For example, if you see that you are running a higher than normal psi with your pump and spray tip, and your mix design hasn't changed, that may suggest that you should clean out your valves, he says. Also, if you aren't getting constant strokes from your air diaphragm pump it may not be running efficiently.
Humphries says a drop in the pressure of the spray is another sign of an improperly working machine. He points out three likely causes to this drop:
- The filter basket. "The material in the filter basket is dried sealer that fell off the insides of the tank or even small stones that are actually balls of additive that wasn't added properly or didn't mix properly," Humphries says. "The material is deposited in the basket under pressure and has a clay-like consistency that sticks to the side of the basket, so you can't just pull it out with your hands." He suggests shutting off the main valve and running the pump for a few seconds to release pressure. Then open and remove the filter basket. Use a screwdriver to clean out any built-up material, then dump the material into a bucket.
- Plumbing clog. A second cause of a pressure drop could be a clog. Check if the sealer is recirculating back into the tank, Humphries says. This will help a contractor locate the clog. If sealer is recirculating, the clog is in the wand or the hose. To remove the clog, he says to insert the wand into the tank and spray into it.
- Bottom ball. A third possible cause of a drop in pressure can come from the bottom ball in the pump. The 2-in.-diameter ball can get stuck, causing the pressure not to build up. "After a time, because it's working in such an abrasive environment (with all the sand in the sealer), it will wear down to 11/2-in. diameter and will get stuck in the bottom of the pump," Humphries says. When this happens, the ball needs to be replaced.
Although there are many different areas where a sealcoating machine can break or wear down, a do-it-yourself fix is still possible. And if a piece of equipment does show signs of break down or wear while in the field it isn't hopeless. "With the right person, with the right skill level, and the right tools," Loutzenhiser says, "the maintenance can be done on the job."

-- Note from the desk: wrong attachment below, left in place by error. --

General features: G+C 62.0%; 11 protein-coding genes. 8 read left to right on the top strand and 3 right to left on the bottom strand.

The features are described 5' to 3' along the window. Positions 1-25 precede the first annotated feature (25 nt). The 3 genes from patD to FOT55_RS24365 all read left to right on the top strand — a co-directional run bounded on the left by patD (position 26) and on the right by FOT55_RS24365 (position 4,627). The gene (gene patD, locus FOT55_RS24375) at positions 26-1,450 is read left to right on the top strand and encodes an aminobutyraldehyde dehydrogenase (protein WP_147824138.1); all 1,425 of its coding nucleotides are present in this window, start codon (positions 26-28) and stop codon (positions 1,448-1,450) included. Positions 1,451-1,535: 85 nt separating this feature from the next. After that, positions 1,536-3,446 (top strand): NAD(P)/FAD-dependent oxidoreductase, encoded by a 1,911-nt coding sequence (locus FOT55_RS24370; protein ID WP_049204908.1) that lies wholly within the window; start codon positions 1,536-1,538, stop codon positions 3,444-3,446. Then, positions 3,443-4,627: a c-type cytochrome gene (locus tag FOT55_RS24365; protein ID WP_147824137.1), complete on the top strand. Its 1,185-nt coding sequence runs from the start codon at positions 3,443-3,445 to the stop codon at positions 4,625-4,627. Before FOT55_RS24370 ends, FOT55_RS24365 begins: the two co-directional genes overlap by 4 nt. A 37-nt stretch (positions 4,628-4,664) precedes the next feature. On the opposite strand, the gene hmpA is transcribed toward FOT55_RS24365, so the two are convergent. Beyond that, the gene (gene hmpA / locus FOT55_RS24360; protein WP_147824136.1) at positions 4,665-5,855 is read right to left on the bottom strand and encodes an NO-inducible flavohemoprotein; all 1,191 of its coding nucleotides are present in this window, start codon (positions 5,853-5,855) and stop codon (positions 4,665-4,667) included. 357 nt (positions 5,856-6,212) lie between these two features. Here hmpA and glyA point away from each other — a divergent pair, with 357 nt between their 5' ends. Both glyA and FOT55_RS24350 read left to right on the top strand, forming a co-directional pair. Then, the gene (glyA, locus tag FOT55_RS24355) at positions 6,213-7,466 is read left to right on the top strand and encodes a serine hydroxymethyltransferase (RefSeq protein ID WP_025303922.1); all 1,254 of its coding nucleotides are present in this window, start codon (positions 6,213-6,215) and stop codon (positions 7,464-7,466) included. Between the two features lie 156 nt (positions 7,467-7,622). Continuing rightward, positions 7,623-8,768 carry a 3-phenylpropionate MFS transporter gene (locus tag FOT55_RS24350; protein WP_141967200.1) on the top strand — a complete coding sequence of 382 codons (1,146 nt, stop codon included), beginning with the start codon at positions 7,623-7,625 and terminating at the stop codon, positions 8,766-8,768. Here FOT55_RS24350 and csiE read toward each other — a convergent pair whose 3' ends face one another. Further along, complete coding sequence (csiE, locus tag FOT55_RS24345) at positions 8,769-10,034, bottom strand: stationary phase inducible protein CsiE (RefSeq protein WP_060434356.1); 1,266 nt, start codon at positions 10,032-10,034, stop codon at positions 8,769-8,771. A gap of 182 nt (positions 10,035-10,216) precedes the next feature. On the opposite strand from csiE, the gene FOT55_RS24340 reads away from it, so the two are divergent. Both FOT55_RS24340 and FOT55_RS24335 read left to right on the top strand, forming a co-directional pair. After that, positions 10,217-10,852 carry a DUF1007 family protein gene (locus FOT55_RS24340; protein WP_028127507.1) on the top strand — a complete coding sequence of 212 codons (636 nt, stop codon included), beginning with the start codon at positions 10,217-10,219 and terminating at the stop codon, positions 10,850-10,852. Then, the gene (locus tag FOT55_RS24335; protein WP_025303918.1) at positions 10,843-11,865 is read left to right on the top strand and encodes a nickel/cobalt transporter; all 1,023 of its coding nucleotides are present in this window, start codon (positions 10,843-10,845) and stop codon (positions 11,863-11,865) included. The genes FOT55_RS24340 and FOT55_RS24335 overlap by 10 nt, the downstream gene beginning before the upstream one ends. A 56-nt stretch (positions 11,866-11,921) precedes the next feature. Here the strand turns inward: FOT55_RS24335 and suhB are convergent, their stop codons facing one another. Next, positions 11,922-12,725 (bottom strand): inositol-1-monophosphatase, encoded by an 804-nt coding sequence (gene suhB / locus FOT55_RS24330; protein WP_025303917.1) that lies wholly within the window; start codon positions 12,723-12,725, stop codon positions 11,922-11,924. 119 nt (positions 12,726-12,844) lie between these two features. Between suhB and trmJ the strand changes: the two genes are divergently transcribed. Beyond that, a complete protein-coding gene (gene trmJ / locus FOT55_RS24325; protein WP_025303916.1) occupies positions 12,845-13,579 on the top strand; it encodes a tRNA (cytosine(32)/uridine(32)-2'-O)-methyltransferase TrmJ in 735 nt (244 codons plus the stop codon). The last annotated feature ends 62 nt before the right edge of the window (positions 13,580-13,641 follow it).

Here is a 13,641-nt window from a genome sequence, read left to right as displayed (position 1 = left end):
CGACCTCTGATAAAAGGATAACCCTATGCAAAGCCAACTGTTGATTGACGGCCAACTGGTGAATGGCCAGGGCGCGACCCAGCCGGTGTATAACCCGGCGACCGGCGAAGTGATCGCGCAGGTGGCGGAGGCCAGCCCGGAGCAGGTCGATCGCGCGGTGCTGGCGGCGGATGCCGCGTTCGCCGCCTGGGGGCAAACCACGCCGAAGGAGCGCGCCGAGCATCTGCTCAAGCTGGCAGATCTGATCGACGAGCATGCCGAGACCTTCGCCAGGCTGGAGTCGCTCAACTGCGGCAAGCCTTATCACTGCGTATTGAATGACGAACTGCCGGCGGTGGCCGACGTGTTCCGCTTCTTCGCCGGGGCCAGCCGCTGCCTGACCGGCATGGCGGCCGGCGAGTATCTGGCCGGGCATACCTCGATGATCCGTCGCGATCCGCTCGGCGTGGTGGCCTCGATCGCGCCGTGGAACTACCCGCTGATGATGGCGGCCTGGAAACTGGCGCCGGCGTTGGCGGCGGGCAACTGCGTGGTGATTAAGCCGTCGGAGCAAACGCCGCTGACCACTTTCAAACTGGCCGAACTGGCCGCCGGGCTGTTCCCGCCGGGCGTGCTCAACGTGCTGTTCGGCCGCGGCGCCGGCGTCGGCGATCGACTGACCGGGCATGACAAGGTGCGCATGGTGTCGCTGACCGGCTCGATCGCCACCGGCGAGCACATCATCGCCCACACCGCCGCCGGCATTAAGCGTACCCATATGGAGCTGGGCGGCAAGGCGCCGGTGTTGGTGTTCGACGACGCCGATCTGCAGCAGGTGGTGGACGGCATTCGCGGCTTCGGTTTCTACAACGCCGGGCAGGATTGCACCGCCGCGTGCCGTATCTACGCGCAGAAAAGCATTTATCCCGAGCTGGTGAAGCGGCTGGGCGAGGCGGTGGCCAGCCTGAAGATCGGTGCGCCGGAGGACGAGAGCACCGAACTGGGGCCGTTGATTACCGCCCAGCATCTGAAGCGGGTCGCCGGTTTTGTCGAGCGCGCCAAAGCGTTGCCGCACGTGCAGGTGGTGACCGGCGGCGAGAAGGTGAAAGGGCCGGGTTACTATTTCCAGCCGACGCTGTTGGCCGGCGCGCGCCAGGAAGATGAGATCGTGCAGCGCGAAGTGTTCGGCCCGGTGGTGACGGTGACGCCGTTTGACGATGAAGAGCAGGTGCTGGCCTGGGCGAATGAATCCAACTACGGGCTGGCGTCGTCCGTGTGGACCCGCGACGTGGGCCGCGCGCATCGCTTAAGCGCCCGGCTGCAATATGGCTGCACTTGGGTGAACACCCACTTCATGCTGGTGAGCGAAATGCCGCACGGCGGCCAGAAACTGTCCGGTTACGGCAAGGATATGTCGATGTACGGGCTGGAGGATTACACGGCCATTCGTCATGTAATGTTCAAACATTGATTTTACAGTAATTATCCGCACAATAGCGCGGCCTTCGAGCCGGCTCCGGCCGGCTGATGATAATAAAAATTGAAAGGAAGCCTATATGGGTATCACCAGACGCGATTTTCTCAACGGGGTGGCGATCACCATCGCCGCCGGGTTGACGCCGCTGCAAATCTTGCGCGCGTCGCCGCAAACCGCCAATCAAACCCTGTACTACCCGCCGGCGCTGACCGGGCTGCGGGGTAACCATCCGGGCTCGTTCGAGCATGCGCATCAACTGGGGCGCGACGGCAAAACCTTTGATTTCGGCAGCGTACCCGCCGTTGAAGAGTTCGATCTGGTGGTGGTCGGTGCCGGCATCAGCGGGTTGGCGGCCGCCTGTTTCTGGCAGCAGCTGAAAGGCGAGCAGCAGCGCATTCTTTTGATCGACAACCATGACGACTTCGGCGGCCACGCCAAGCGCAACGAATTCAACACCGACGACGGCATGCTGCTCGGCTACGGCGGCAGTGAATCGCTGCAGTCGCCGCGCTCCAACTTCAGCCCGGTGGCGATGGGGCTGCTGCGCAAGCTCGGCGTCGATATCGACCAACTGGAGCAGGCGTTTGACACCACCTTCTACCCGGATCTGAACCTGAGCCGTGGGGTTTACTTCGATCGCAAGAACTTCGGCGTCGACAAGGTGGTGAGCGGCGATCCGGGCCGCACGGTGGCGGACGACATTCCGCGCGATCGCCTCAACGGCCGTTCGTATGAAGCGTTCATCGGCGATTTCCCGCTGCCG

Prevention is key
Waiting to do maintenance until a piece of equipment shows signs of breakdown, or even worse does break down, is not the ideal way to take care of your machine. At this point in the season, there is certain maintenance that should be done to keep your sealcoating units working effectively and to prevent issues while in the field. Several of these maintenance fixes can also be done in the field if need be.
Some of the issues mentioned earlier, such as loose bearings, can easily be fixed by tightening some nuts. Other issues are a matter of a regular checkup. Checking the fluids on your unit as well as the air filters is very important, Loutzenhiser says. How often you check the air filters depends on how often the equipment is used. If you use the equipment a lot, and in dirty conditions, you are going to want to check them more often.
"That's really something it doesn't hurt to go overboard on, changing your lubricants and changing your air filters, because it's so quick and simple and cheap," he says. "It's a lot better than the alternative."
Checking the brakes regularly is also essential. "A neat trick is to jack all four tires up, then spin them and check to make sure each individual brake is functioning properly," Loutzenhiser says. That way you will know if only three wheels are working instead of four. Another good preventative measure is cleaning the filter pot every morning.
Humphries says another way to keep your equipment working properly late into the season is to check the hydraulic oil both pre- and mid-season. If the oil wasn't replaced before the season started it should be replaced at the mid-season check, he says. Humphries also suggests rebuilding the pump before the season starts.
Even if you take good care of your unit and perform proper maintenance routinely, you eventually will need to replace equipment. But how do you know when it is time to replace? "I would say the most obvious sign, and it's kind of like with a car or anything else, is once it starts giving you a lot of trouble," Loutzenhiser says.
Rayner agrees. "Machines, unlike humans, cannot regenerate or repair their internal workings. Eventually they just wear out." If you fix one problem and just move onto another, replacement may be the best course of action.